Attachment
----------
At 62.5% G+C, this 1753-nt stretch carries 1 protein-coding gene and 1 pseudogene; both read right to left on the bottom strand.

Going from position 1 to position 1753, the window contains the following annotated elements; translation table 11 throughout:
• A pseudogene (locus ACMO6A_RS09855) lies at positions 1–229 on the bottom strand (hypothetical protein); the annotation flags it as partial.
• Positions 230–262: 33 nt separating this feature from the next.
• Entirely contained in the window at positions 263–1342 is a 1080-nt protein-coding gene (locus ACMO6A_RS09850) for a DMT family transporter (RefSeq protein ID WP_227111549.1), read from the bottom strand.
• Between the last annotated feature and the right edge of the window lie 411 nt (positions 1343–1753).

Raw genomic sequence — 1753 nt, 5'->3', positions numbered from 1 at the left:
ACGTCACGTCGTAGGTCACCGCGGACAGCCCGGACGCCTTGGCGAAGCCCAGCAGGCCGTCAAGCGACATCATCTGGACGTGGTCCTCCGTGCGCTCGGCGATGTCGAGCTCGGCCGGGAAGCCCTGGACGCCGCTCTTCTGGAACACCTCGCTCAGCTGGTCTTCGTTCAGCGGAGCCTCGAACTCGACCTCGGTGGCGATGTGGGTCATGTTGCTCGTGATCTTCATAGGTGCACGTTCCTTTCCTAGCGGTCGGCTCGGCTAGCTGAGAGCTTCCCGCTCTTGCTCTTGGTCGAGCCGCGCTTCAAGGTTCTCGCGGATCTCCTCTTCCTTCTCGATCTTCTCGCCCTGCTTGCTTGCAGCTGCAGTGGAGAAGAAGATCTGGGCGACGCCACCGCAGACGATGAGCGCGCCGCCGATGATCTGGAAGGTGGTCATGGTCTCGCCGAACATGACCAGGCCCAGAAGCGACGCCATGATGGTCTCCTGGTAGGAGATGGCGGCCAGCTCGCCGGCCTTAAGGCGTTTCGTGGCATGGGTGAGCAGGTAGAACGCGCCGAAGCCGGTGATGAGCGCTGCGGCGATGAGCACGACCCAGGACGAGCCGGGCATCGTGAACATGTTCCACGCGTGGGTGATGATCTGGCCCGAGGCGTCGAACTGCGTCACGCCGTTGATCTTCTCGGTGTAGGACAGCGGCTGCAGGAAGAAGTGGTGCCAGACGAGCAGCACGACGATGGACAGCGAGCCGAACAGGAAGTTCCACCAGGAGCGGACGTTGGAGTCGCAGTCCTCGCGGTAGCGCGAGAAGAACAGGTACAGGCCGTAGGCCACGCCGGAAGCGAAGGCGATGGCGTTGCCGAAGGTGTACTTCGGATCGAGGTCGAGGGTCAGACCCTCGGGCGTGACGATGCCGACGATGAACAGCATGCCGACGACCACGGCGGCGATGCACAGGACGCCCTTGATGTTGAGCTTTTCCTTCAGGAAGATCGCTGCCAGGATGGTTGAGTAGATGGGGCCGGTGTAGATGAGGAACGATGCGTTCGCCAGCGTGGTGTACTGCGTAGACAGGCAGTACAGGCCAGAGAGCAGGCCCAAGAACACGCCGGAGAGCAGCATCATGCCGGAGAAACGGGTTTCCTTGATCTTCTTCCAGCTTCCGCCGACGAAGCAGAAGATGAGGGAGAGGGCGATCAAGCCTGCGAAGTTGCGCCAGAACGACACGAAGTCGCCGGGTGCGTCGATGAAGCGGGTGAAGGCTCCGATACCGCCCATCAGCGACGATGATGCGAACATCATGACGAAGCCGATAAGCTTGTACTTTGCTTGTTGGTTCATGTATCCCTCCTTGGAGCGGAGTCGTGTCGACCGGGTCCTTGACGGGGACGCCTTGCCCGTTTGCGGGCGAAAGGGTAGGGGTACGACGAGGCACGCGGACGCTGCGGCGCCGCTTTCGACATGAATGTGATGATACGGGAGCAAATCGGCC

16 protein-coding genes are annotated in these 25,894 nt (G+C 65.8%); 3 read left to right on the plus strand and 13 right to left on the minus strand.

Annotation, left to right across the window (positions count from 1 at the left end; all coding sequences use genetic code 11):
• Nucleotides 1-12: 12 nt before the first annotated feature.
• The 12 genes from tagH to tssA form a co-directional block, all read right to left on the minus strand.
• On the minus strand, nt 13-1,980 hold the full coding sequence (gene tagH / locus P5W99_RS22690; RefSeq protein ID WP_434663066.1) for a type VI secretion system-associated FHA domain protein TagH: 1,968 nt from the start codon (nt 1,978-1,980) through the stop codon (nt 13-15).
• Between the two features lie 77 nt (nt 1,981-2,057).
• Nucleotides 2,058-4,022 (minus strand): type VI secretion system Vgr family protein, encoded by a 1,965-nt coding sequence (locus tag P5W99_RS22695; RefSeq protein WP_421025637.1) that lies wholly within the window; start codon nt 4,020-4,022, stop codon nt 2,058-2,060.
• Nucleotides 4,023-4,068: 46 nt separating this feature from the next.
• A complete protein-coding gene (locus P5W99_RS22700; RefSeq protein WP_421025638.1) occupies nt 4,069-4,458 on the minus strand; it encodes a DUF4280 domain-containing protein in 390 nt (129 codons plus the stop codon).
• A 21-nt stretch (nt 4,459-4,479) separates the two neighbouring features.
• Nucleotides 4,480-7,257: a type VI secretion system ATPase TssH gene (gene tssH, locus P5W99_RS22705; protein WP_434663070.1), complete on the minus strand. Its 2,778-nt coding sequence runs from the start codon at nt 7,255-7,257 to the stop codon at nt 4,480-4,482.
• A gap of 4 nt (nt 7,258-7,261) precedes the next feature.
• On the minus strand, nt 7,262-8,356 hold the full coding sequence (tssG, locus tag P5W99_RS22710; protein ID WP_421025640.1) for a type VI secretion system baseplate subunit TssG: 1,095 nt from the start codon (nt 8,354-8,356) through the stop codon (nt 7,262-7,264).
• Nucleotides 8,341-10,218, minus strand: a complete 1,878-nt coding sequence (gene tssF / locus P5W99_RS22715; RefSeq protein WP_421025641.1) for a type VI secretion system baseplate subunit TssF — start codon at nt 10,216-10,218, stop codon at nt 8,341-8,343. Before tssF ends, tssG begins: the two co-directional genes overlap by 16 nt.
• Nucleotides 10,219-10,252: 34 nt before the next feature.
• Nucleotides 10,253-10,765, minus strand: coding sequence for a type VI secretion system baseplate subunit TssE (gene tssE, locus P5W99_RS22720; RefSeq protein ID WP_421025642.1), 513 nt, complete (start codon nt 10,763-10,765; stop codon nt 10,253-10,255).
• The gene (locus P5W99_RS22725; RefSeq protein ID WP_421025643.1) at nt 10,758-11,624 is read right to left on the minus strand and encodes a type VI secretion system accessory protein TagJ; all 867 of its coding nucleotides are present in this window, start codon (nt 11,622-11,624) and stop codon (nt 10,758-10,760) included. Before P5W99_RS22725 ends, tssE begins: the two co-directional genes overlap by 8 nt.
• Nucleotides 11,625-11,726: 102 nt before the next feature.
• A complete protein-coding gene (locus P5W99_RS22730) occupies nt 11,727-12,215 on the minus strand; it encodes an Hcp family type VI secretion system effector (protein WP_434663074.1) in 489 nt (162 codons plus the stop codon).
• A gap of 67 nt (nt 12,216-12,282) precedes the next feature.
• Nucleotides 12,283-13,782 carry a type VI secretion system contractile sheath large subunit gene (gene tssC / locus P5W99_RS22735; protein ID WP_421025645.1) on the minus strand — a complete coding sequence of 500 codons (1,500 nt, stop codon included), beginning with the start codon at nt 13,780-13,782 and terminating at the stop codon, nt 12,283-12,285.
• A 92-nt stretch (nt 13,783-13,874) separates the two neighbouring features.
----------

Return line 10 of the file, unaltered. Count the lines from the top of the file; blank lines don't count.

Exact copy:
Annotation, left to right across the window (positions count from 1 at the left end; all coding sequences use genetic code 11):